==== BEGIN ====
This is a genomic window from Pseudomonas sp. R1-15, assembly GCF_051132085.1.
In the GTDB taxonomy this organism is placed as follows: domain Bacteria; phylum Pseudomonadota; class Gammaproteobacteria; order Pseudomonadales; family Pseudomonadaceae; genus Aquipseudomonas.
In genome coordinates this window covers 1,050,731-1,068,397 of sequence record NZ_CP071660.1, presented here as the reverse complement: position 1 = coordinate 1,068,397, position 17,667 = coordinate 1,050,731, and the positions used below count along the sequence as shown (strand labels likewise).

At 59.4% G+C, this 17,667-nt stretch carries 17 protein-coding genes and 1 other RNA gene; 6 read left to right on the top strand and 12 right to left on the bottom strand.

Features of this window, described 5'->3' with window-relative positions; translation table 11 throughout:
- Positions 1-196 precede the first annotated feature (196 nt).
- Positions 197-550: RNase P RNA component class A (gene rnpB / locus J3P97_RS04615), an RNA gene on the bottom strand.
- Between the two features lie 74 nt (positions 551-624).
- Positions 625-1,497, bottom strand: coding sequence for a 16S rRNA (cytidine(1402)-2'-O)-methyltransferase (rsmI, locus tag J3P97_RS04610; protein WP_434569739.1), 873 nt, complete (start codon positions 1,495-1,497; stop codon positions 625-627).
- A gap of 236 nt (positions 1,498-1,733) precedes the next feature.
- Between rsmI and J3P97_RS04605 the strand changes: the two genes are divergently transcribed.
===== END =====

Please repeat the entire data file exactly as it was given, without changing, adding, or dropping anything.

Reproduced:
This is a genomic window from Pseudomonas sp. R1-15, assembly GCF_051132085.1.
In the GTDB taxonomy this organism is placed as follows: domain Bacteria; phylum Pseudomonadota; class Gammaproteobacteria; order Pseudomonadales; family Pseudomonadaceae; genus Aquipseudomonas.
In genome coordinates this window covers 1,050,731-1,068,397 of sequence record NZ_CP071660.1, presented here as the reverse complement: position 1 = coordinate 1,068,397, position 17,667 = coordinate 1,050,731, and the positions used below count along the sequence as shown (strand labels likewise).

At 59.4% G+C, this 17,667-nt stretch carries 17 protein-coding genes and 1 other RNA gene; 6 read left to right on the top strand and 12 right to left on the bottom strand.

Features of this window, described 5'->3' with window-relative positions; translation table 11 throughout:
- Positions 1-196 precede the first annotated feature (196 nt).
- Positions 197-550: RNase P RNA component class A (gene rnpB / locus J3P97_RS04615), an RNA gene on the bottom strand.
- Between the two features lie 74 nt (positions 551-624).
- Positions 625-1,497, bottom strand: coding sequence for a 16S rRNA (cytidine(1402)-2'-O)-methyltransferase (rsmI, locus tag J3P97_RS04610; protein WP_434569739.1), 873 nt, complete (start codon positions 1,495-1,497; stop codon positions 625-627).
- A gap of 236 nt (positions 1,498-1,733) precedes the next feature.
- Between rsmI and J3P97_RS04605 the strand changes: the two genes are divergently transcribed.